A new analysis of the country’s greenhouse gas emissions shows Australia must embrace significantly more ambitious emissions reduction targets or fall afoul of our Paris Agreement commitments.
The Paris Agreement is a legally binding international treaty on climate change which aims to limit global warming to well below 2 degrees compared to pre-industrial levels, preferably below 1.5 degrees.
At the current pace, Australia will miss its targets as the nation stares down a “catastrophic” scenario of 4.4 degrees warming by the end of the century.
The report was produced by a new group calling itself the Climate Targets Panel and includes some of the nation’s top climate scientists and policymakers, including former Liberal leader John Hewson.
Australia currently has a target to reduce emissions by 26-28 per cent below 2005 levels by 2030, but the report argues that target needs to effectively be doubled.
“To be consistent with the Paris Agreement goal of limiting global warming to well below 2 degrees, Australia’s 2030 emissions reduction target must be 50 per cent below 2005 levels,” it says.
While the Morrison government has balked at committing to a target of ‘net zero’ emissions by 2050, the analysis shows much more is actually needed.
“This analysis concludes that Australia would not be acting consistently with the Paris Agreement goal of limiting global to well below 2 degrees if it simply adopts a ‘net-zero by 2050’ goal, a point sometimes lost in current debate,” the report says.
Instead, the report calls for interim cuts of 50 per cent by 2030, 67 per cent by 2035 and 84 per cent by 2040 while reaching net-zero by 2045.
The paper relied on the same methodology that the government’s Climate Change Authority used in a 2014 report to advise the Abbott government on targets at the time.
In October, the Bureau of Meteorology gave evidence in the Senate that Australia was on track to warm by 4.4 degrees by the end of the century.
“This would be catastrophic for our society, health, economy and environment,” the report warns.
Australia only makes up a small amount of global emissions, a fact often cited by those who oppose enacting more ambitious reduction targets.
Speaking to ABC Radio Thursday, Labor MP Joel Fitzgibbon said the fight had to be led by the largest global economies.
“We are 1.3 per cent of global emissions, we could wipe out all of our emissions tomorrow and it would make not one bit of difference,” he said.
“What we need to do is join with the international community, sign the global instrument of the day – which is currently Paris – and then make a nationally determined commitment to that agreement.
“[But] unless the US, China, Russia and India move, and move substantially, we won’t meet those targets [of the Paris Agreement].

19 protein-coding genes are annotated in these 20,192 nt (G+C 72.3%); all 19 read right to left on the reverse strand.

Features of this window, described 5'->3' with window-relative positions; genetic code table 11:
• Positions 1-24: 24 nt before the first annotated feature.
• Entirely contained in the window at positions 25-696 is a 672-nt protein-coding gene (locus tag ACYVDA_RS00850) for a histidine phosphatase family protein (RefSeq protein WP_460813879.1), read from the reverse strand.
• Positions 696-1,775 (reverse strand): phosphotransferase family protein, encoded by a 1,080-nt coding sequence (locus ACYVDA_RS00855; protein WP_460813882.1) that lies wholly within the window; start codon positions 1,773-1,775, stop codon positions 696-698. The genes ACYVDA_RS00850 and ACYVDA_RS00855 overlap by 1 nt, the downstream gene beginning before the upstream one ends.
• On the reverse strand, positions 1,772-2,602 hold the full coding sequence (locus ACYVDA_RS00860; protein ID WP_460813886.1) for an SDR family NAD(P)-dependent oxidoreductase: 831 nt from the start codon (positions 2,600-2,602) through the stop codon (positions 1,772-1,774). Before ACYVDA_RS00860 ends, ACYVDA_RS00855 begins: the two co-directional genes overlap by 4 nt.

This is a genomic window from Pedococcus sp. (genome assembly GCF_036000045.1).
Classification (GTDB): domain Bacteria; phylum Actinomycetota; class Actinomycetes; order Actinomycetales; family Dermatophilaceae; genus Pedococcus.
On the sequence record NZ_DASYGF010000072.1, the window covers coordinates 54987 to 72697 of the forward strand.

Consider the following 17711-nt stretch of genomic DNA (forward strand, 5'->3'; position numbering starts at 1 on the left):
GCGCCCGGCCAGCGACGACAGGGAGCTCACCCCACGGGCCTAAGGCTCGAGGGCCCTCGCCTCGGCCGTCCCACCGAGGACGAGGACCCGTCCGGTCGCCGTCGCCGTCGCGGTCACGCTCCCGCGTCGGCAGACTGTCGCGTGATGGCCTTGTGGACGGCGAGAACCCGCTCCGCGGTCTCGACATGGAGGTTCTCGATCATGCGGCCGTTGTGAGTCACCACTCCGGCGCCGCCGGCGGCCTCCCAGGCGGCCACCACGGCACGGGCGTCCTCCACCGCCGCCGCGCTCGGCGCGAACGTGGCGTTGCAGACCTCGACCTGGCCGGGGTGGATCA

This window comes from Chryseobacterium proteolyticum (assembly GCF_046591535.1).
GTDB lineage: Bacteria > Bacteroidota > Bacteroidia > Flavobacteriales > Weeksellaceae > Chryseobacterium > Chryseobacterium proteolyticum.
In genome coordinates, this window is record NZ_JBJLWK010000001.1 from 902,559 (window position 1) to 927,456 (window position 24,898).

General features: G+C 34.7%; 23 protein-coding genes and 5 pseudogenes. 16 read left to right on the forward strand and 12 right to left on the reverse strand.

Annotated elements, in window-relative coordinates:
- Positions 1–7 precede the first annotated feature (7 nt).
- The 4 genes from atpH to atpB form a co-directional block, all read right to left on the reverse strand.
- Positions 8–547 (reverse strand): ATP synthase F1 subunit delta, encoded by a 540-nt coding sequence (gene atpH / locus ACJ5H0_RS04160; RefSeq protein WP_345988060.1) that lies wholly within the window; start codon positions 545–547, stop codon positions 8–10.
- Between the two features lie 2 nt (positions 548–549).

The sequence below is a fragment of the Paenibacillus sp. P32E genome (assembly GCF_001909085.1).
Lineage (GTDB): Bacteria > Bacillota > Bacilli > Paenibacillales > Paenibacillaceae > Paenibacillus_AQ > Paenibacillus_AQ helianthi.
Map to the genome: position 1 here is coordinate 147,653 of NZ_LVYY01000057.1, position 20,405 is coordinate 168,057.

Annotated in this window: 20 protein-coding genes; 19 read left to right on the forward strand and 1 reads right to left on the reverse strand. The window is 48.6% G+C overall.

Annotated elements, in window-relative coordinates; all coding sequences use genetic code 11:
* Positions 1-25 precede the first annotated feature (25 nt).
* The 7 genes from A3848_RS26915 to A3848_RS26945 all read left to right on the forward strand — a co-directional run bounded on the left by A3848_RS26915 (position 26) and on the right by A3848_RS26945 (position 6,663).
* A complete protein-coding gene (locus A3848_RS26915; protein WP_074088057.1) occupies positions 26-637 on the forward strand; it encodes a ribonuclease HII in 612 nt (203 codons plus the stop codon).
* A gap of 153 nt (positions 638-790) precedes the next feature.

“We are a small player in this.”
‘We can’t wait any longer’: US ramps up fight
In his first days in office, US president Joe Biden has ramped up efforts to avoid the worst of global warming.
In the most ambitious US effort yet, he signed executive orders Wednesday (local time) to transform America’s heavily fossil-fuel powered economy into a clean-burning one.
The directives aim to conserve 30 per cent of the country’s lands and waters in the next 10 years, double the nation’s offshore wind energy, and move to an all-electric federal vehicle fleet, among other changes.
“We can’t wait any longer” to address the climate crisis, Biden said at the White House. “We see with our own eyes. We know it in our bones. It is time to act.”
His comments were echoed by John Kerry, Biden’s newly appointed international climate envoy tasked with rallying more ambitious targets from world leaders, who cited Australia’s horror bushfire season last summer as an example that should “stop us in our tracks”.
“There are countless economic analyses now that show it's now cheaper to deal with the crisis of climate than it is to ignore it,” he told reporters overnight.
On Wednesday, a new report by the Climate Council showed the cost of extreme weather has more than doubled over the last 50 years.
The cost reached $35 billion for the decade after 2010, the organisation said. By 2038 the cost of extreme weather events and sea level rise could cost the Australian economy $100 billion every year.
“No developed country has more to lose from climate change-fuelled extreme weather, or more to gain as the world transforms to a zero-carbon economy, than Australia does,” said Climate Council spokesman Professor Will Steffen.
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